It''s hard being Jewish when you're gluten-free and don't eat meat. I mean, there goes Chicken Soup with Matzoh Balls. But this year, I'm prepared and I made my own Vegetarian Matzoh Ball Soup. While my matzoh balls weren't as fluffy as my mom's, they were quite serviceable.
I admit, they took me a few tries. The first time I tried to make gluten-free matzoh balls, I substituted almond meal for the matzoh meal. They tasted exactly like I substituted almond meal for matzoh meal and sank like lead to the bottom of my soup.
Now that matzoh is on every store shelf, I bought a box of Yehuda Gluten-Free Matzoh from Whole Foods, (well, actually I bought three- the first two boxes got eaten before I got around to making the matzoh balls.) I put the matzoh in the food processor and ground it into fine matzoh farfel. From there, I made the matzoh balls, just like Bubbie used to make.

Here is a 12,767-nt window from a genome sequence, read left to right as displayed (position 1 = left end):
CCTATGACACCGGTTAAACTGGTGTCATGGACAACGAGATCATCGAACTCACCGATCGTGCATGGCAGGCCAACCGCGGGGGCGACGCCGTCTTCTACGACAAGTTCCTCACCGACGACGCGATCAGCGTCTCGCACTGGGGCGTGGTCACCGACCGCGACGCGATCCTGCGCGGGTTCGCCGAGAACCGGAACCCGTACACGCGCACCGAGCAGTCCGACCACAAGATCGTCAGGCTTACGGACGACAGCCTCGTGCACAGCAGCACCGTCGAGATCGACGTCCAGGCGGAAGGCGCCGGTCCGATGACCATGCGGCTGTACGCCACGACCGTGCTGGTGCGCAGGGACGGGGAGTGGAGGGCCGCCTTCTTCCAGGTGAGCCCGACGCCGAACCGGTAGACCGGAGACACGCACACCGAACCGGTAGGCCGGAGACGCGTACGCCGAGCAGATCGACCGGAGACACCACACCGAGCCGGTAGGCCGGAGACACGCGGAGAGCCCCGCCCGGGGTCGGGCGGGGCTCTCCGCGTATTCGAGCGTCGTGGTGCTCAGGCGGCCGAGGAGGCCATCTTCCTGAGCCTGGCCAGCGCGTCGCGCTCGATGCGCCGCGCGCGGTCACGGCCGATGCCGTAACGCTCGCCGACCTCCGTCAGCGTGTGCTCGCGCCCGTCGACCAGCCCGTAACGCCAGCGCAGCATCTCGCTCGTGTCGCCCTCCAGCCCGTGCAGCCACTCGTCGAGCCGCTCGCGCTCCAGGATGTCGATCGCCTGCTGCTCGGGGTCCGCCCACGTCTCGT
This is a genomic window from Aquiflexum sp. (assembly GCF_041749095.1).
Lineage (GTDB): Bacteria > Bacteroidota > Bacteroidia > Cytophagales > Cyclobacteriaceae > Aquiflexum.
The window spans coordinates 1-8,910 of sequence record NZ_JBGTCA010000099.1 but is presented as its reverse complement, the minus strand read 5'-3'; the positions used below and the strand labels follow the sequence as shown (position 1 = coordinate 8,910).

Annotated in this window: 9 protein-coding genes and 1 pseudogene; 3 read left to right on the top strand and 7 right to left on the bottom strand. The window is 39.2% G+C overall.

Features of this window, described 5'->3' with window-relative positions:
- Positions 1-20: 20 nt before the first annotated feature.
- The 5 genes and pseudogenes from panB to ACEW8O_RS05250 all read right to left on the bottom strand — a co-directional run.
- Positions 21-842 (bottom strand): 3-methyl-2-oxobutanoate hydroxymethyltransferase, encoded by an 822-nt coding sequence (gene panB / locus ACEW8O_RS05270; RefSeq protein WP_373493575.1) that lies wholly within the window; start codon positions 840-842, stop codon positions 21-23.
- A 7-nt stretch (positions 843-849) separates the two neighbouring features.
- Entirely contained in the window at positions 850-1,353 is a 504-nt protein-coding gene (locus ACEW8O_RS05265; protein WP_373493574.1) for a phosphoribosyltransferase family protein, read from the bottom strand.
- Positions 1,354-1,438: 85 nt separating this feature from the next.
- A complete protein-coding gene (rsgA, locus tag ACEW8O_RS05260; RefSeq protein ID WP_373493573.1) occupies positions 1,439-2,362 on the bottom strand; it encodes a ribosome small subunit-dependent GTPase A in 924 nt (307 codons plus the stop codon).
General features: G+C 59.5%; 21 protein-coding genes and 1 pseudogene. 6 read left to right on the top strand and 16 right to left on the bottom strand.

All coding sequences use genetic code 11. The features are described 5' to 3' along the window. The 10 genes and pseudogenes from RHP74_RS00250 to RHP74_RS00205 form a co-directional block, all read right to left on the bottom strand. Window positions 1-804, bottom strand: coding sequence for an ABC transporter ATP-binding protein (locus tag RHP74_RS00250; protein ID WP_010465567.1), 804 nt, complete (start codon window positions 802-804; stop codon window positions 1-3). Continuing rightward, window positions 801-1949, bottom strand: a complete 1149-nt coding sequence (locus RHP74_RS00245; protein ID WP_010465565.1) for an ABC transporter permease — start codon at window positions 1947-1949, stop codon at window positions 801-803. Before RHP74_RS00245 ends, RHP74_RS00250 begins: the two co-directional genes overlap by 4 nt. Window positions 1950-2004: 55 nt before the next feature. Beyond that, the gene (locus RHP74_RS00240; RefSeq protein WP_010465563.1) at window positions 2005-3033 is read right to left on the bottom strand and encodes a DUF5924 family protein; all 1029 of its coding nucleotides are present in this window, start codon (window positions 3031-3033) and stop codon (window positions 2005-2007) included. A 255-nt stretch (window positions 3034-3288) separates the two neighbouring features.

Because it's not made with one of the five grains -barley, wheat, rye, oats, and spelt- gluten-free matzoh, which is made with tapioca, is not really considered appropriate for a seder by religious authorities.
Serve with your favorite vegetable or chicken broth and garnish with fresh dill.
GLUTEN-FREE MATZOH BALLS
Makes 10-15 matzoh balls, depending on whether your ancestors are from the large or small school of matzoh balls.
2 large eggs, room temperature
1 cup gluten free matzoh meal
1/4 teaspoon salt
2 tablespoons seltzer
1/4 teaspoon black pepper
1 teaspoon olive oil
1 tablespoon fresh parsley, minced (optional)
In a large bowl, lightly beat the eggs.
Add the matzoh meal, salt, the seltzer, pepper and parsley. Add more almond flour if it appears to thin.
Cover and refrigerate for at least an hour.
Bring to a boil a large pot of salted water.
With wet hands, roll the mixture into balls.
Drop the matzoh balls into the boiling water.
Cover and let simmer for 30 minutes. The balls will begin to float to the top.
Drain and add to the chicken or vegetable soup with a slotted spoon.
Garnish with fresh dill.